TBC Capital presents a study of the wine sector

18 Feb, 2020

TBC Capital presented a study of the wine sector. According to the research, a positive growth trend has been observed in Georgian wine exports. Tornike Kordzaia, head of research at TBC Capital, told reporters that a record wine harvest was recorded in Georgia in 2019.

"In 2019, 271,000 tons of grapes were harvested by factories as a result of vintage, which allows for increased production, especially since the demand for Georgian wine has increased. In 2019, we had a record export figure— we exported 93 million bottles, bringing a total of USD 223 million in revenue to the country. As for the research, so far it seems that one third of the production is still coming from households and we expect this share to decrease in the future. In general, we expect to increase local production by one third by 2025, which we think will further encourage exports,"— said Kordzaia.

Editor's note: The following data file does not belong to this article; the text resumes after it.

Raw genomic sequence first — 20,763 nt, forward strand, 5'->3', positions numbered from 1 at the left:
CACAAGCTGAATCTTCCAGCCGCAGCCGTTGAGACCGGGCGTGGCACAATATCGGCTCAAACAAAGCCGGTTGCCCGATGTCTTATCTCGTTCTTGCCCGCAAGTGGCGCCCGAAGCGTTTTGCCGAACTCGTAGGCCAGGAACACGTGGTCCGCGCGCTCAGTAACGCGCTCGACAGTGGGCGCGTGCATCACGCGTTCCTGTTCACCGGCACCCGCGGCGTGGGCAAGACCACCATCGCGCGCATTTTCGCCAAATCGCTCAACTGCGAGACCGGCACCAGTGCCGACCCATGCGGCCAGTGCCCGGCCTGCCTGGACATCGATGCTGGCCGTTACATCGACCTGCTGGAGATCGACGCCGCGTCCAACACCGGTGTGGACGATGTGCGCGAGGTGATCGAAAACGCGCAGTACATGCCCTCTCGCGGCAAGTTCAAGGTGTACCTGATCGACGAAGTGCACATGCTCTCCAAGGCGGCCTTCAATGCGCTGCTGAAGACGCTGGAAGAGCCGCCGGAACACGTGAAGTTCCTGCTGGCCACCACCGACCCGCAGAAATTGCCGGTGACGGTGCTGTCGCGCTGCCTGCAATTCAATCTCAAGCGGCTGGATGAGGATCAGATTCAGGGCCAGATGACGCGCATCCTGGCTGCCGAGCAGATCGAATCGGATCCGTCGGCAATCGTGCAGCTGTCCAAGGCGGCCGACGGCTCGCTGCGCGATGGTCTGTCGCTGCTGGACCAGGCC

He added, "Russia accounts for 61% of Georgia's wine exports, but this was even higher during the Russian embargo when it amounted to 77%."According to Vakhtang Butskhrikidze, CEO of TBC Bank, Georgia has great potential to increase its wine both in terms of yield and quality.

"Winemaking and viticulture is one of the most important directions for the country and therefore also a priority field for TBC. Georgia's role in this area is gradually increasing and more wine is being exported. The country has great potential to increase the volume and produce better quality wines. “This industry has had quite a successful ten years and grown by about 6.5 times in this time.  However, there is still room for growth in new markets. Diversification is in progress but there is a need for even more of this in the medium term to contribute to the stability of this industry,” said Mr. Butskhrikidze.

Zurab Margvelashvili, one of the founders of Tbilvino, also spoke to journalists and noted that "the awareness of Georgian wine is growing from year to year and therefore so too are the challenges."

"One of the most important challenges is to maintain high quality as there is a very real risk that Georgian winemaking could develop a reputation as a cheap wine-producing country.. This poses a huge risk, both economically and politically, when the country's industry depends on one market. We should not refuse to sell to Russia, but our aspiration should be for countries with strong economic and political stability. We will not have such rapid growth rates as in Russia, but any growth there is much more predictable and sustainable," said Margvelashvili.

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